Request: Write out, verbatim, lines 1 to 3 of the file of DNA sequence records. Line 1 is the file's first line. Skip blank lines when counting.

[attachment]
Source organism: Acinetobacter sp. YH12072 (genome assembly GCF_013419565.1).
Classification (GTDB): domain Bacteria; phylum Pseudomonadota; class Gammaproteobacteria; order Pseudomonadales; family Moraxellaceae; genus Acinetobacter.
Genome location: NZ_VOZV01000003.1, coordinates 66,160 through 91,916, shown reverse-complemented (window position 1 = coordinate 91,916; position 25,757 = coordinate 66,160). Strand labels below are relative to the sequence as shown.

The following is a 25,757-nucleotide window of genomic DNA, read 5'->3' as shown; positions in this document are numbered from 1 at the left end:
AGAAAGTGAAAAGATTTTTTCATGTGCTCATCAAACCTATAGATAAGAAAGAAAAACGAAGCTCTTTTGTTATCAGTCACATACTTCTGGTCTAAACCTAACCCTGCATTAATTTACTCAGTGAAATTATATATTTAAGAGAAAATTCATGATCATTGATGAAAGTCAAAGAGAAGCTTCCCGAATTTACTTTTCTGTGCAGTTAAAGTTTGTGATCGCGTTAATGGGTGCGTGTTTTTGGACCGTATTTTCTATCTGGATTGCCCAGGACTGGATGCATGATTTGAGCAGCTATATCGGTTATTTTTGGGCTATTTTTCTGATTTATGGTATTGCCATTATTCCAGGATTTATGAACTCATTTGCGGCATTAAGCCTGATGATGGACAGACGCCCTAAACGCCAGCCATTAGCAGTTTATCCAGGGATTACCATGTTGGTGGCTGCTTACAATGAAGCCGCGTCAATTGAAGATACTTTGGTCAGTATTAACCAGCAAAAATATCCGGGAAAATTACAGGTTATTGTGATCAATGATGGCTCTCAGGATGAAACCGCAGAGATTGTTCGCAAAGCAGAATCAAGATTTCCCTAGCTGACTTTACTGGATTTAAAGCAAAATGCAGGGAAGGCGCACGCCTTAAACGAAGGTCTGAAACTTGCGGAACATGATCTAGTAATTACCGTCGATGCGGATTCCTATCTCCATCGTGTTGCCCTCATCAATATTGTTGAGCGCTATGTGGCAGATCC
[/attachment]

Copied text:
Source organism: Acinetobacter sp. YH12072 (genome assembly GCF_013419565.1).
Classification (GTDB): domain Bacteria; phylum Pseudomonadota; class Gammaproteobacteria; order Pseudomonadales; family Moraxellaceae; genus Acinetobacter.
Genome location: NZ_VOZV01000003.1, coordinates 66,160 through 91,916, shown reverse-complemented (window position 1 = coordinate 91,916; position 25,757 = coordinate 66,160). Strand labels below are relative to the sequence as shown.